Although there is little evidence of the abbey, one can still experience the tranquility and majesty that makes the Polesworth Abbey site so special. Little but one cloister wall remains of Polesworth Abbey although archaeology has revealed the layout of the site. We are embarking on a new project that will give visitors an idea of what we found during the three year archaeological dig, but until that is completed we welcome you to the abbey where you can walk the site and imagine what it may have been like in the time of the Nuns.
A SHORT HISTORY
Polesworth Abbey was founded in the 9th century by St. Modwena and King Egbert. The first abbess was Edgytha (daughter of King Egbert, now known as St. Editha for whom the present church is now named.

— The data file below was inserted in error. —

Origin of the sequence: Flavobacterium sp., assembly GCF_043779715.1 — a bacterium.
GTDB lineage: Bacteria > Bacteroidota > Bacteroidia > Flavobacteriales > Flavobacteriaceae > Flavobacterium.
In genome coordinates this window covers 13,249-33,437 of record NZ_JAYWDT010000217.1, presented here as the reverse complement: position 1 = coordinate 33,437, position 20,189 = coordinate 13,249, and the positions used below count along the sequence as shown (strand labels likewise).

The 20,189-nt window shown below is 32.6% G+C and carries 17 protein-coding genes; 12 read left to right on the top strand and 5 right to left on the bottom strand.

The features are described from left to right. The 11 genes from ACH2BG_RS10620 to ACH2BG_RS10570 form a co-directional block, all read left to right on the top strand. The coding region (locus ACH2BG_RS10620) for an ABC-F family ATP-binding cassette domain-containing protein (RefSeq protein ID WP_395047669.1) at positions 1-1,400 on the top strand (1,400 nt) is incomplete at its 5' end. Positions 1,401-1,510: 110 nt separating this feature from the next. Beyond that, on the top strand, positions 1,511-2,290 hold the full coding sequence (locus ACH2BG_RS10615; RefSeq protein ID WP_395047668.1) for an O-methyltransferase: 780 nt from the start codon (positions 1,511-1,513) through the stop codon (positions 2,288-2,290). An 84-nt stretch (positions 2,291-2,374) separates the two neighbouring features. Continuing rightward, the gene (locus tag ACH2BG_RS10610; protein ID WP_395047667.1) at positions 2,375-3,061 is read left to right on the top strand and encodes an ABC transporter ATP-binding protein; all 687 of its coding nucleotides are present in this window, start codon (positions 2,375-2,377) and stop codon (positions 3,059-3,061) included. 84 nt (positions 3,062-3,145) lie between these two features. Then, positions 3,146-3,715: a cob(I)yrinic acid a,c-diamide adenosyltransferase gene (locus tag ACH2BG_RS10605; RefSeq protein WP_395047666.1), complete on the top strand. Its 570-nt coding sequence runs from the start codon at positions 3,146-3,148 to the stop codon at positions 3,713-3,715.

Polesworth Abbey in Saxon times
The Abbey was run by Benedictine Nuns and over many years the site changed. By Norman times the original timber construction had been replaced by a substantial stone-built complex of buildings.
Polesworth Abbey in Norman times
In the 16th century King Henry VIII quarreled with the Pope over divorcing his wide and declared himself head of the Church of England. As a result of this all monasteries were closed, the monks and nuns pensioned off, the wealth of the abbeys taking into the treasury and sadly, many of the fine buildings dismantled. By the time of Queen Elizabeth I much of the abbey stood in ruins and only a few buildings remained intact and in use.
Polesworth Abbey in Elizabethan times
Click here to find out more about the archaeological digs and what they uncovered about the abbey's history.